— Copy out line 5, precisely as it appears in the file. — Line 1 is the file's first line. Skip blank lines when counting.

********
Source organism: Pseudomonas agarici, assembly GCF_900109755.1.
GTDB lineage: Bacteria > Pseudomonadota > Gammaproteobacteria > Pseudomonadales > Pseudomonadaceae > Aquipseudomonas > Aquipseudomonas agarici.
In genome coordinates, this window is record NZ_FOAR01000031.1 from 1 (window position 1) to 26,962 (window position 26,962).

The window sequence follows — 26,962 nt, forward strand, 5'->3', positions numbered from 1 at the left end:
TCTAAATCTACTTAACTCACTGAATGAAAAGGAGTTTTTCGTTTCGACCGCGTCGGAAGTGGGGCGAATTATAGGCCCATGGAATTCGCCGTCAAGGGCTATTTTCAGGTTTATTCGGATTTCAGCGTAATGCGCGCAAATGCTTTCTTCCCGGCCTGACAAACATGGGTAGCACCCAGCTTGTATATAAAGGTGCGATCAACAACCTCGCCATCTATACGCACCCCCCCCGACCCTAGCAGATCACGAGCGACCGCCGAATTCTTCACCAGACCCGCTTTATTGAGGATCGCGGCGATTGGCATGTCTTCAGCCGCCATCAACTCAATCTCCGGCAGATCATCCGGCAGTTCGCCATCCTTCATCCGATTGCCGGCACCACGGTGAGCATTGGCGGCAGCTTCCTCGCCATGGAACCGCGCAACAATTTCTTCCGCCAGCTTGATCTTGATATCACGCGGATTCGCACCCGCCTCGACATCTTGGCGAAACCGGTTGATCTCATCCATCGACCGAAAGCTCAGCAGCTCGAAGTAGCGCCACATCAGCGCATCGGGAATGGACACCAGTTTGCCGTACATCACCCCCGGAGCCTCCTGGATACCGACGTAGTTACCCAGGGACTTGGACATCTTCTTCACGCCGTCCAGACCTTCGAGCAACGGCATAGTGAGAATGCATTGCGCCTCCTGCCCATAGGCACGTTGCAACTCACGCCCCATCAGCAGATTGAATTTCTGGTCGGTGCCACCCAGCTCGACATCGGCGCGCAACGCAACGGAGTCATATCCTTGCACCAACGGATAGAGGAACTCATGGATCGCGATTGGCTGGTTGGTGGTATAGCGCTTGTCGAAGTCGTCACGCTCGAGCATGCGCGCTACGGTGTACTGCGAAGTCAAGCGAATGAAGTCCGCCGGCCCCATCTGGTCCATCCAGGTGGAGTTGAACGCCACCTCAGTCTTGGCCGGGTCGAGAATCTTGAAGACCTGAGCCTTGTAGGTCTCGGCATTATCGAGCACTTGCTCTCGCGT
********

TCTAAATCTACTTAACTCACTGAATGAAAAGGAGTTTTTCGTTTCGACCGCGTCGGAAGTGGGGCGAATTATAGGCCCATGGAATTCGCCGTCAAGGGCTATTTTCAGGTTTATTCGGATTTCAGCGTAATGCGCGCAAATGCTTTCTTCCCGGCCTGACAAACATGGGTAGCACCCAGCTTGTATATAAAGGTGCGATCAACAACCTCGCCATCTATACGCACCCCCCCCGACCCTAGCAGATCACGAGCGACCGCCGAATTCTTCACCAGACCCGCTTTATTGAGGATCGCGGCGATTGGCATGTCTTCAGCCGCCATCAACTCAATCTCCGGCAGATCATCCGGCAGTTCGCCATCCTTCATCCGATTGCCGGCACCACGGTGAGCATTGGCGGCAGCTTCCTCGCCATGGAACCGCGCAACAATTTCTTCCGCCAGCTTGATCTTGATATCACGCGGATTCGCACCCGCCTCGACATCTTGGCGAAACCGGTTGATCTCATCCATCGACCGAAAGCTCAGCAGCTCGAAGTAGCGCCACATCAGCGCATCGGGAATGGACACCAGTTTGCCGTACATCACCCCCGGAGCCTCCTGGATACCGACGTAGTTACCCAGGGACTTGGACATCTTCTTCACGCCGTCCAGACCTTCGAGCAACGGCATAGTGAGAATGCATTGCGCCTCCTGCCCATAGGCACGTTGCAACTCACGCCCCATCAGCAGATTGAATTTCTGGTCGGTGCCACCCAGCTCGACATCGGCGCGCAACGCAACGGAGTCATATCCTTGCACCAACGGATAGAGGAACTCATGGATCGCGATTGGCTGGTTGGTGGTATAGCGCTTGTCGAAGTCGTCACGCTCGAGCATGCGCGCTACGGTGTACTGCGAAGTCAAGCGAATGAAGTCCGCCGGCCCCATCTGGTCCATCCAGGTGGAGTTGAACGCCACCTCAGTCTTGGCCGGGTCGAGAATCTTGAAGACCTGAGCCTTGTAGGTCTCGGCATTATCGAGCACTTGCTCTCGCGT